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More than ten years ago,the Institute of Medicine (IOM) sounded an alarm when its report “Unequal Treatment” concluded that racial and ethnic disparities in health care exist and are associated with worse outcomes. In the wake of that report, Massachusetts General Hospital President Peter Slavin, MD, immediately focused the hospital’s attention on reducing health disparities.
One response was the formation of an action-oriented Disparities Solutions Center (DSC). Since 2005, the DSC has used Mass General’s successes in reducing health disparities as a model in engaging others nationally in the effort.
“With great certainty, we can say today that every patient at Mass General, no matter what their background, gets the best care we have to offer,” says Joseph Betancourt, MD, MPH, director of Mass General’s Disparities Solutions Center. Dr. Betancourt leads a team of experts that is tackling disparities, improving quality and fostering equity in health care. He also serves on committees such as the one that produced the IOM report.
Collecting Health Disparities Data
The leaders of Mass General know their patients receive equal care because since 2004, they have collected data and monitored patient care through the Annual Report on Equity in Healthcare Quality (or “disparities dashboard”). The dashboard, an easy-to-read display of data comparing the care received by patients of various races/ethnicities, was developed by Dr. Betancourt and and his team at the DSC, in conjunction with the MGH Center for Quality and Safety.
Data collection pointed to problem areas and to strategies for improvement, Dr. Betancourt explains.
“We found that Latino patients weren’t getting colonoscopies at the same rates as their white counterparts,” he says. DSC partnered with Mass General’s Committee on Racial and Ethnic Disparities to develop a program using outreach workers as “navigators” to educate patients, identify why they weren’t getting tested, and accompanying patients to have it done, if necessary. “That disparity has now been eliminated,” he says.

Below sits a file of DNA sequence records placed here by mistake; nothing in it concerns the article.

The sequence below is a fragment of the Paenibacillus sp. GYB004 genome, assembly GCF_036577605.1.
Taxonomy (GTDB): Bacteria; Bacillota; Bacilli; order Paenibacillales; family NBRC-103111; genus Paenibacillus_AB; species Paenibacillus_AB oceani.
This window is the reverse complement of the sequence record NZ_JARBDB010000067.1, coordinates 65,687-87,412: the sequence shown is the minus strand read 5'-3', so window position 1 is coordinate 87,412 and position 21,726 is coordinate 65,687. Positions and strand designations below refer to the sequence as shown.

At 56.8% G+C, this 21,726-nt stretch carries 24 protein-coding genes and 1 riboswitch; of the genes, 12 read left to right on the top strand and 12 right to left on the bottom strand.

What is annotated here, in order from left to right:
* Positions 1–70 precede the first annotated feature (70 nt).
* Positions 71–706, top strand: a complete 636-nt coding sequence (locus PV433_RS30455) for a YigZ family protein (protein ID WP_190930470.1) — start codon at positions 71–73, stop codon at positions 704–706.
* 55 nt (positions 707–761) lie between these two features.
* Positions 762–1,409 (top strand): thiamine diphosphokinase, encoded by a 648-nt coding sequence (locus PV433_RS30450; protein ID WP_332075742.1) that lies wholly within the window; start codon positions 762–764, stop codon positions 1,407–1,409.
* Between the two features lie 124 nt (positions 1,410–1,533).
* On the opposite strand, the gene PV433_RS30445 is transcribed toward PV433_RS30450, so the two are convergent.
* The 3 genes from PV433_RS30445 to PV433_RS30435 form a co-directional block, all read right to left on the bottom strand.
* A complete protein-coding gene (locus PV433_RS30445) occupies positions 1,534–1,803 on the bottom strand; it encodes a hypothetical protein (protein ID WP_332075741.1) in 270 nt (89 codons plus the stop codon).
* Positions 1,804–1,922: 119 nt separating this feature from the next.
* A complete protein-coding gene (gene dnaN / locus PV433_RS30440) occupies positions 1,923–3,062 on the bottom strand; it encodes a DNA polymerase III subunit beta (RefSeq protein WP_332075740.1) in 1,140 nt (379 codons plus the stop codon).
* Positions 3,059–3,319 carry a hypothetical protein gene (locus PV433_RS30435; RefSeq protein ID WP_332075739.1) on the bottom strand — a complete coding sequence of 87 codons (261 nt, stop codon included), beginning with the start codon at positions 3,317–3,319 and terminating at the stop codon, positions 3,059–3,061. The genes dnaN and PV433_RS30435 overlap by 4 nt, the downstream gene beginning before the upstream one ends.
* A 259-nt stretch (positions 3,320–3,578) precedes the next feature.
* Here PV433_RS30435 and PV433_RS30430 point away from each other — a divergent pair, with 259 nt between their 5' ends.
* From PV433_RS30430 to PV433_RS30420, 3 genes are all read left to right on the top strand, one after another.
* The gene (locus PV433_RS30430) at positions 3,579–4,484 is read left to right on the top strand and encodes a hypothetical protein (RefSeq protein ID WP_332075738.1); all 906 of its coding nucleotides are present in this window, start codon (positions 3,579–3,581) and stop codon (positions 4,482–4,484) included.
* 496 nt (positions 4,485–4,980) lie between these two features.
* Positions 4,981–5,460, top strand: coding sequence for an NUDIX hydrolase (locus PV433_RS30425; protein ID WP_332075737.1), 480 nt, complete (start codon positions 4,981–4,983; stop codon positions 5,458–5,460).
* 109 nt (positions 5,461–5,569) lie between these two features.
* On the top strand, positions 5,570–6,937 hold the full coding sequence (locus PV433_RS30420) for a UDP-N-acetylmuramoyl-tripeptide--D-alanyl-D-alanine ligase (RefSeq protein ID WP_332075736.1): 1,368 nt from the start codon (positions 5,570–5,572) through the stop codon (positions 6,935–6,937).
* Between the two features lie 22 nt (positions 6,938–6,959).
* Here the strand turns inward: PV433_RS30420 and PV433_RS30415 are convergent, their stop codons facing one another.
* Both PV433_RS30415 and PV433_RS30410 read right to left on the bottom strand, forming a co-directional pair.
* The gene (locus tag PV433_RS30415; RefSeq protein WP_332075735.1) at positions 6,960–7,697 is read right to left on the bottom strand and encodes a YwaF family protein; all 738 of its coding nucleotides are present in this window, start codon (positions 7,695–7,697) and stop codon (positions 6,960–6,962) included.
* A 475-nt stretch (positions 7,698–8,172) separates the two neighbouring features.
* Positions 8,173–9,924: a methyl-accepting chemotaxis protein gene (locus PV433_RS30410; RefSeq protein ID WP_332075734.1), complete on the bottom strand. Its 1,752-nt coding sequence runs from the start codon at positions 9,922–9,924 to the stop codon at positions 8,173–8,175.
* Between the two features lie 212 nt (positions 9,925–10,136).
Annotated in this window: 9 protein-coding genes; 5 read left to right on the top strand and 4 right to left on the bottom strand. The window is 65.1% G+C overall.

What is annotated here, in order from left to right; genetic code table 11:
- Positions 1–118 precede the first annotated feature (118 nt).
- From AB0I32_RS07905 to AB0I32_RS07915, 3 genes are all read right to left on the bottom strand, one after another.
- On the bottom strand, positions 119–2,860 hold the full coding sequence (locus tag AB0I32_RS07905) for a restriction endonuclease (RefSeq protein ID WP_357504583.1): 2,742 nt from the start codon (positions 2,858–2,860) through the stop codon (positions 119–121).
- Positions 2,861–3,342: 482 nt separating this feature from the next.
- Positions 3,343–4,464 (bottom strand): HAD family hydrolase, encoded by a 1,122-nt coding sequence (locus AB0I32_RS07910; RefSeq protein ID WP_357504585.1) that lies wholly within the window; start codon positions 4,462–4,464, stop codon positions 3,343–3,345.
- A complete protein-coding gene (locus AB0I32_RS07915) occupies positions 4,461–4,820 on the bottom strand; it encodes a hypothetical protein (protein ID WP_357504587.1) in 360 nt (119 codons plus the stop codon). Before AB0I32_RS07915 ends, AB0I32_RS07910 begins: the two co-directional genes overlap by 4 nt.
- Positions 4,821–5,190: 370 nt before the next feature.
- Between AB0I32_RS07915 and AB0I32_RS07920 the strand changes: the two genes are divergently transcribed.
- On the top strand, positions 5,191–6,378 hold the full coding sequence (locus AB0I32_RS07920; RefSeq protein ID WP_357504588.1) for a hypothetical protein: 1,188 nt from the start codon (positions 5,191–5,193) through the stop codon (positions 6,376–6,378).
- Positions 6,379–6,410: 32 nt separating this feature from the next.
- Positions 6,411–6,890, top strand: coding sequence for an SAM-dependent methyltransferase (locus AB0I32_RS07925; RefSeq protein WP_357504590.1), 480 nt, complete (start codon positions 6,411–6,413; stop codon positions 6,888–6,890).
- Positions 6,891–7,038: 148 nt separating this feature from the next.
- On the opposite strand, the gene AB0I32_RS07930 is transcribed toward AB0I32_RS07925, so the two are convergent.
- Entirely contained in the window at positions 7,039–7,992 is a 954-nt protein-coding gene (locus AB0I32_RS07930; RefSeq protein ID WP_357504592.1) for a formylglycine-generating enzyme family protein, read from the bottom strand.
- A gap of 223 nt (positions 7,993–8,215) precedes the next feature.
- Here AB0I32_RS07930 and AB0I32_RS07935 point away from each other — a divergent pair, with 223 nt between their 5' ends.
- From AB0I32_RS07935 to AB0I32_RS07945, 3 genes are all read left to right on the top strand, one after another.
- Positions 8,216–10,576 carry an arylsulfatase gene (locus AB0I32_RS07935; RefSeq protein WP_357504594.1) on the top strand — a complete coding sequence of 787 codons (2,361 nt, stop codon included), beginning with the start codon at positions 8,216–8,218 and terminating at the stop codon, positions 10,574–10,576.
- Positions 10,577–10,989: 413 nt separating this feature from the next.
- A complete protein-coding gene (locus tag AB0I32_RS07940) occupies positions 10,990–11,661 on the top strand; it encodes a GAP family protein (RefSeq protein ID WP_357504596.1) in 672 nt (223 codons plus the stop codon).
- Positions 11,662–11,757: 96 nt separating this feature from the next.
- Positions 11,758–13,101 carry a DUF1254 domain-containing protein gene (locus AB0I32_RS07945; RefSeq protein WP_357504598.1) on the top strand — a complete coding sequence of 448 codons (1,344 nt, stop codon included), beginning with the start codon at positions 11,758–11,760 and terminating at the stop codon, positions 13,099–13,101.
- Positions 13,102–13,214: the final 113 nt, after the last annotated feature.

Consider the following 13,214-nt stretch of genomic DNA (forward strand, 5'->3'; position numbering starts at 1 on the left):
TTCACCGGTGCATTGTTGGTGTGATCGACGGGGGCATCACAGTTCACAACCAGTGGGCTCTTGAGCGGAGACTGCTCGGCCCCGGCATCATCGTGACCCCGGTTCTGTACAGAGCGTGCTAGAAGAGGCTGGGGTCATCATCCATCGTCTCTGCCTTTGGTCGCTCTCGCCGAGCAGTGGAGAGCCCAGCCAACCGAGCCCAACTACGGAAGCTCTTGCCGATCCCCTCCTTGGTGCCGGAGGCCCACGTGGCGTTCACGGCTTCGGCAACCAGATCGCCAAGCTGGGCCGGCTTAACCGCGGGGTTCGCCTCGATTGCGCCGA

They also learned that there were racial and ethnic disparities among patients in keeping their diabetes under control. Those health disparities too have been reduced through more individual and group coaching sessions.
A Critical Step
Language barriers can result in medical errors if, for example, medical recommendations are not followed or misunderstandings arise about medications. As one way to address this, hospital interpreters are now trained to not only interpret, but also to monitor for quality and safety of care.
In 2014, the American Hospital Association awarded Mass General its first Equity of Care award, recognizing the hospital’s achievements in dealing with health disparities.Few other organizations are at the point of developing interventions related to health disparities, Dr. Betancourt says. But this data gathering and monitoring to reveal inequities is a critical step in that direction.
Living Labs for Intervention
Besides sponsoring webinars and producing informational tools, a key way the DSC translates what’s known about health disparities into solutions is through their year-long Disparities Leadership Program. Since 2007, they’ve trained more than 250 healthcare executives from about 121 hospitals, health plans or other health care organizations across the country, including Puerto Rico, Canada and Switzerland. The program helps leaders incorporate the latest information about how to reduce disparities into strategies that can they take back to their institutions.
“Our focus at the Disparities Solutions Center is to spread our lessons nationally,” Dr. Betancourt says. One result is that 10 to 20 other organizations have built dashboards to monitor for health disparities too. The Centers for Medicare and Medicaid Services has also contracted with the DSC to review its data collection for race and ethnicity.
These executive alumni of the program stay in contact as a network and continue to share progress and ideas. “By getting all these organizations pointed in the right direction, supporting each other, and being a sounding board for each other, the Disparities Solutions Center’s impact is magnified twenty-fold,” Dr. Betancourt says.
Organizations in the alumni network have been “living labs for testing interventions too,” he adds. For example, DSC developed a guide for how to prevent medical errors for those with limited English proficiency. They piloted it at Mass General and three other organizations in their alumni network with successful results.
Creating A Movement
We’re creating momentum, says Dr. Betancourt. “We’re trying to magnify the spread of this work and create a movement.”
Dr. Betancourt is also program director of multicultural education at Mass General and teaches cross-cultural medicine to Harvard Medical School students. He says he’s extremely encouraged about the future.
“I’m very hopeful the young professionals coming up noware committed to creating a health system that is more equitable for all,” he comments. He strongly believes that by improving care for minority patients, care for everybody improves.
The Disparities Solutions Center received seed money from Mass General, but now relies on grants, contracts and philanthropy. Please contact us for more information on how you can help the center expand its programming and more quickly foster change nationally.